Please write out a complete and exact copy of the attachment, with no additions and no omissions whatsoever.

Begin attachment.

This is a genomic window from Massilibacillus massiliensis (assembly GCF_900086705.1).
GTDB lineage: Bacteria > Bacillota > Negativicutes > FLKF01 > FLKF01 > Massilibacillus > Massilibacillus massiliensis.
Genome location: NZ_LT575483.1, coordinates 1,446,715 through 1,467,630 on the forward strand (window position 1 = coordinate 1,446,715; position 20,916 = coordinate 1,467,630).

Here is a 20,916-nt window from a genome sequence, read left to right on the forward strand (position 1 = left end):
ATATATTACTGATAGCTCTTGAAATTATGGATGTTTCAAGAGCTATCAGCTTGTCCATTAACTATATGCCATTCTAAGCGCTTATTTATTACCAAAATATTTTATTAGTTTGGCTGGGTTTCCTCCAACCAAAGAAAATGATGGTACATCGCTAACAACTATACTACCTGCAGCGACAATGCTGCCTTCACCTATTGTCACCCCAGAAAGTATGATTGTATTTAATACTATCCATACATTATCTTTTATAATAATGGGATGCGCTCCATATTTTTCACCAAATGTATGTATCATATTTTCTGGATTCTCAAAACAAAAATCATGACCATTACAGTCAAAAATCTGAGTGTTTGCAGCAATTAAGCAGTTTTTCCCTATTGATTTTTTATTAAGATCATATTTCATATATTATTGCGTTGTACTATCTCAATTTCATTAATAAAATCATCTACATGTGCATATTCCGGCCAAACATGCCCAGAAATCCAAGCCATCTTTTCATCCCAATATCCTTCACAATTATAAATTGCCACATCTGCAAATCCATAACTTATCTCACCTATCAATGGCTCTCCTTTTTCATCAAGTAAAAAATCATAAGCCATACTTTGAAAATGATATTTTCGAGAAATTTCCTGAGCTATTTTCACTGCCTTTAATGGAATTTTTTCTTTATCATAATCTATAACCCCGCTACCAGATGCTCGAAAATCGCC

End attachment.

This is a genomic window from Massilibacillus massiliensis (assembly GCF_900086705.1).
GTDB lineage: Bacteria > Bacillota > Negativicutes > FLKF01 > FLKF01 > Massilibacillus > Massilibacillus massiliensis.
Genome location: NZ_LT575483.1, coordinates 1,446,715 through 1,467,630 on the forward strand (window position 1 = coordinate 1,446,715; position 20,916 = coordinate 1,467,630).

Here is a 20,916-nt window from a genome sequence, read left to right on the forward strand (position 1 = left end):
ATATATTACTGATAGCTCTTGAAATTATGGATGTTTCAAGAGCTATCAGCTTGTCCATTAACTATATGCCATTCTAAGCGCTTATTTATTACCAAAATATTTTATTAGTTTGGCTGGGTTTCCTCCAACCAAAGAAAATGATGGTACATCGCTAACAACTATACTACCTGCAGCGACAATGCTGCCTTCACCTATTGTCACCCCAGAAAGTATGATTGTATTTAATACTATCCATACATTATCTTTTATAATAATGGGATGCGCTCCATATTTTTCACCAAATGTATGTATCATATTTTCTGGATTCTCAAAACAAAAATCATGACCATTACAGTCAAAAATCTGAGTGTTTGCAGCAATTAAGCAGTTTTTCCCTATTGATTTTTTATTAAGATCATATTTCATATATTATTGCGTTGTACTATCTCAATTTCATTAATAAAATCATCTACATGTGCATATTCCGGCCAAACATGCCCAGAAATCCAAGCCATCTTTTCATCCCAATATCCTTCACAATTATAAATTGCCACATCTGCAAATCCATAACTTATCTCACCTATCAATGGCTCTCCTTTTTCATCAAGTAAAAAATCATAAGCCATACTTTGAAAATGATATTTTCGAGAAATTTCCTGAGCTATTTTCACTGCCTTTAATGGAATTTTTTCTTTATCATAATCTATAACCCCGCTACCAGATGCTCGAAAATCGCC